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© Pierre Gounon
Entrée de Listeria dans une cellule épithéliale (Grossissement X 10000). Image colorisée.
Publication : Nature

APOBEC3G cytidine deaminase inhibits retrotransposition of endogenous retroviruses

Scientific Fields
Diseases
Organisms
Applications
Technique

Published in Nature - 27 Jan 2005

Esnault C, Heidmann O, Delebecque F, Dewannieux M, Ribet D, Hance AJ, Heidmann T, Schwartz O

Link to Pubmed [PMID] – 15674295

Nature 2005 Jan;433(7024):430-3

Endogenous retroviruses are multicopy retroelements accounting for nearly 10% of murine or human genomes. These retroelements spread into our ancestral genome millions of years ago and have acted as a driving force for genome evolution. Endogenous retroviruses may also be deleterious for their host, and have been implicated in cancers and autoimmune diseases. Most retroelements have lost replication competence because of the accumulation of inactivating mutations, but several, including some murine intracisternal A-particle (IAP) and MusD sequences, are still mobile. These elements encode a reverse transcriptase activity and move by retrotransposition, an intracellular copy-and-paste process involving an RNA intermediate. The host has developed mechanisms to silence their expression, mainly cosuppression and gene methylation. Here we identify another level of antiviral control, mediated by APOBEC3G, a member of the cytidine deaminase family that was previously shown to block HIV replication. We show that APOBEC3G markedly inhibits retrotransposition of IAP and MusD elements, and induces G-to-A hypermutations in their DNA copies. APOBEC3G, by editing viral genetic material, provides an ancestral wide cellular defence against endogenous and exogenous invaders.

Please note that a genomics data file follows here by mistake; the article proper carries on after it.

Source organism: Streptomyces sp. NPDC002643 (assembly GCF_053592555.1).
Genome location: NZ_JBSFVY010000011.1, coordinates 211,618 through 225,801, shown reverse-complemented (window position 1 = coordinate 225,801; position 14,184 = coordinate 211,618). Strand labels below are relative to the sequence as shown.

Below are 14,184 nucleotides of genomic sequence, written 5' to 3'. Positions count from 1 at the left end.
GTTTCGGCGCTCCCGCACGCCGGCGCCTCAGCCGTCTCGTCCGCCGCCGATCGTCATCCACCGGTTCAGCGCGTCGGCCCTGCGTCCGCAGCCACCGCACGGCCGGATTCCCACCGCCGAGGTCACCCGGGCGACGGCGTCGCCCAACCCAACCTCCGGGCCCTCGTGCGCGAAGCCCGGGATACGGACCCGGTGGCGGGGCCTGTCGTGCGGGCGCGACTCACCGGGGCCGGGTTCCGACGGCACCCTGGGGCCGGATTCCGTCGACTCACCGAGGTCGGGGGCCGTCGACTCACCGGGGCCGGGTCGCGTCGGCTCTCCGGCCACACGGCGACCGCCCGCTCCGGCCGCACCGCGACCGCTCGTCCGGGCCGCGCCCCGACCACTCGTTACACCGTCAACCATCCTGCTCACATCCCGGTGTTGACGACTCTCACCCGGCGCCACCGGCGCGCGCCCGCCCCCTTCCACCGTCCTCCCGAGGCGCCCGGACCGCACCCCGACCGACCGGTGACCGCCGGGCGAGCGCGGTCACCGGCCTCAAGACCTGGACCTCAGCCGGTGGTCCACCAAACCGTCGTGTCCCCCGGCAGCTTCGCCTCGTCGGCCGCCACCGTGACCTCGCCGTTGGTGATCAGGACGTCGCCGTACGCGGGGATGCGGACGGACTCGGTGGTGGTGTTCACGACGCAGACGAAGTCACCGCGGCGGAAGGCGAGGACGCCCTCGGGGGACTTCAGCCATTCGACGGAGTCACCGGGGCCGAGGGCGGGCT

http://www.ncbi.nlm.nih.gov/pubmed/15674295